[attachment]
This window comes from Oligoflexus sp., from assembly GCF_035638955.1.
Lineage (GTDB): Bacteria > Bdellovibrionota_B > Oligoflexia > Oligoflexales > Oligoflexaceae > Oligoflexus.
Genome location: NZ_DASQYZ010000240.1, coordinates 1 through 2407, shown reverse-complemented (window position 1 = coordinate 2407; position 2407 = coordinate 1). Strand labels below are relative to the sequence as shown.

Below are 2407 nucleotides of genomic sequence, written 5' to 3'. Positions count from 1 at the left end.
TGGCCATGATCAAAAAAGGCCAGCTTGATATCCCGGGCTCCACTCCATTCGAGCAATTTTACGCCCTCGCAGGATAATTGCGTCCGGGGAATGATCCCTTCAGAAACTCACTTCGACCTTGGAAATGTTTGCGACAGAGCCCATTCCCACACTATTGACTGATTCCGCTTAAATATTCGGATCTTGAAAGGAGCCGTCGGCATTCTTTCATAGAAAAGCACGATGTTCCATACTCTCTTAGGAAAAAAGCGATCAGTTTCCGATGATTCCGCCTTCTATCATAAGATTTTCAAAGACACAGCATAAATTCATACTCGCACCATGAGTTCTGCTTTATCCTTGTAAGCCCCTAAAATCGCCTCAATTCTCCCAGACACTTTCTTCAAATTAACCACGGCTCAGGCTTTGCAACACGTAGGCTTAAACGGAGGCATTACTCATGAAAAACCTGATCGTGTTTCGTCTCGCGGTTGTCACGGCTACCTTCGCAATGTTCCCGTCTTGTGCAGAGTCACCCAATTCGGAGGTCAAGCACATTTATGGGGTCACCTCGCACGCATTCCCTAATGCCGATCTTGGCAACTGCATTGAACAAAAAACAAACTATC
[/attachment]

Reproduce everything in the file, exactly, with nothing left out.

This window comes from Oligoflexus sp., from assembly GCF_035638955.1.
Lineage (GTDB): Bacteria > Bdellovibrionota_B > Oligoflexia > Oligoflexales > Oligoflexaceae > Oligoflexus.
Genome location: NZ_DASQYZ010000240.1, coordinates 1 through 2407, shown reverse-complemented (window position 1 = coordinate 2407; position 2407 = coordinate 1). Strand labels below are relative to the sequence as shown.

Below are 2407 nucleotides of genomic sequence, written 5' to 3'. Positions count from 1 at the left end.
TGGCCATGATCAAAAAAGGCCAGCTTGATATCCCGGGCTCCACTCCATTCGAGCAATTTTACGCCCTCGCAGGATAATTGCGTCCGGGGAATGATCCCTTCAGAAACTCACTTCGACCTTGGAAATGTTTGCGACAGAGCCCATTCCCACACTATTGACTGATTCCGCTTAAATATTCGGATCTTGAAAGGAGCCGTCGGCATTCTTTCATAGAAAAGCACGATGTTCCATACTCTCTTAGGAAAAAAGCGATCAGTTTCCGATGATTCCGCCTTCTATCATAAGATTTTCAAAGACACAGCATAAATTCATACTCGCACCATGAGTTCTGCTTTATCCTTGTAAGCCCCTAAAATCGCCTCAATTCTCCCAGACACTTTCTTCAAATTAACCACGGCTCAGGCTTTGCAACACGTAGGCTTAAACGGAGGCATTACTCATGAAAAACCTGATCGTGTTTCGTCTCGCGGTTGTCACGGCTACCTTCGCAATGTTCCCGTCTTGTGCAGAGTCACCCAATTCGGAGGTCAAGCACATTTATGGGGTCACCTCGCACGCATTCCCTAATGCCGATCTTGGCAACTGCATTGAACAAAAAACAAACTATC